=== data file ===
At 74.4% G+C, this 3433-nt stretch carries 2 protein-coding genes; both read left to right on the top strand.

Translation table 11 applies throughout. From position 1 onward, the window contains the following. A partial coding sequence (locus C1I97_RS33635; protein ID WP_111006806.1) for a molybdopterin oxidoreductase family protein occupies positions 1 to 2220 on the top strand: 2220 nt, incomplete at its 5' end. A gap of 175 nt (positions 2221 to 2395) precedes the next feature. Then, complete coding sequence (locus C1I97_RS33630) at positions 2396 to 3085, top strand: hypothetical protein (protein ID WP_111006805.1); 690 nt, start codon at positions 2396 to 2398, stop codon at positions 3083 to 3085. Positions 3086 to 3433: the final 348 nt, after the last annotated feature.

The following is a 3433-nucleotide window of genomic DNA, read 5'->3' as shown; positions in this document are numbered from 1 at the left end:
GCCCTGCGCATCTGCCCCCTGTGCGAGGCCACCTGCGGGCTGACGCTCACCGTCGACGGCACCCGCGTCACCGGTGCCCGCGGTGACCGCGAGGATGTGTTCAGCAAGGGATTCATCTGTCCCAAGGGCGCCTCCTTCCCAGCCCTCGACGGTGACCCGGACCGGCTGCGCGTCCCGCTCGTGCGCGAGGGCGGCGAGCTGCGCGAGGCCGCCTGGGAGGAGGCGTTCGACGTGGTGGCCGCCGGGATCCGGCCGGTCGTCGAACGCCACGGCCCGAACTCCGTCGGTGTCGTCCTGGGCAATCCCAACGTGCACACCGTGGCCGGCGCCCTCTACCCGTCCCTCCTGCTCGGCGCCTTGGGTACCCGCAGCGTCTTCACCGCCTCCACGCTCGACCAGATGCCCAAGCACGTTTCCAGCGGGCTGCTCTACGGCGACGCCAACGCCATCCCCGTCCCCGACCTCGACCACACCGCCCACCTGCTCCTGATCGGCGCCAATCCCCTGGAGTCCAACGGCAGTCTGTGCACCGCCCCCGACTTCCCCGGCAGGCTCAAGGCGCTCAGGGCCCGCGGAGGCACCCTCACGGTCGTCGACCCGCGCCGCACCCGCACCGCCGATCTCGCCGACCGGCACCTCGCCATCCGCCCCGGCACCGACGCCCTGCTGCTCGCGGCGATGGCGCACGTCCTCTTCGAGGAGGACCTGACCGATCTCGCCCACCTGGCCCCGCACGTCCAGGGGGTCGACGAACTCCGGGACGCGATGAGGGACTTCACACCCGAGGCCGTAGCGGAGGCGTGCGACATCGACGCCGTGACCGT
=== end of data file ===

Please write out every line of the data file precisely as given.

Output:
At 74.4% G+C, this 3433-nt stretch carries 2 protein-coding genes; both read left to right on the top strand.

Translation table 11 applies throughout. From position 1 onward, the window contains the following. A partial coding sequence (locus C1I97_RS33635; protein ID WP_111006806.1) for a molybdopterin oxidoreductase family protein occupies positions 1 to 2220 on the top strand: 2220 nt, incomplete at its 5' end. A gap of 175 nt (positions 2221 to 2395) precedes the next feature. Then, complete coding sequence (locus C1I97_RS33630) at positions 2396 to 3085, top strand: hypothetical protein (protein ID WP_111006805.1); 690 nt, start codon at positions 2396 to 2398, stop codon at positions 3083 to 3085. Positions 3086 to 3433: the final 348 nt, after the last annotated feature.

The following is a 3433-nucleotide window of genomic DNA, read 5'->3' as shown; positions in this document are numbered from 1 at the left end:
GCCCTGCGCATCTGCCCCCTGTGCGAGGCCACCTGCGGGCTGACGCTCACCGTCGACGGCACCCGCGTCACCGGTGCCCGCGGTGACCGCGAGGATGTGTTCAGCAAGGGATTCATCTGTCCCAAGGGCGCCTCCTTCCCAGCCCTCGACGGTGACCCGGACCGGCTGCGCGTCCCGCTCGTGCGCGAGGGCGGCGAGCTGCGCGAGGCCGCCTGGGAGGAGGCGTTCGACGTGGTGGCCGCCGGGATCCGGCCGGTCGTCGAACGCCACGGCCCGAACTCCGTCGGTGTCGTCCTGGGCAATCCCAACGTGCACACCGTGGCCGGCGCCCTCTACCCGTCCCTCCTGCTCGGCGCCTTGGGTACCCGCAGCGTCTTCACCGCCTCCACGCTCGACCAGATGCCCAAGCACGTTTCCAGCGGGCTGCTCTACGGCGACGCCAACGCCATCCCCGTCCCCGACCTCGACCACACCGCCCACCTGCTCCTGATCGGCGCCAATCCCCTGGAGTCCAACGGCAGTCTGTGCACCGCCCCCGACTTCCCCGGCAGGCTCAAGGCGCTCAGGGCCCGCGGAGGCACCCTCACGGTCGTCGACCCGCGCCGCACCCGCACCGCCGATCTCGCCGACCGGCACCTCGCCATCCGCCCCGGCACCGACGCCCTGCTGCTCGCGGCGATGGCGCACGTCCTCTTCGAGGAGGACCTGACCGATCTCGCCCACCTGGCCCCGCACGTCCAGGGGGTCGACGAACTCCGGGACGCGATGAGGGACTTCACACCCGAGGCCGTAGCGGAGGCGTGCGACATCGACGCCGTGACCGT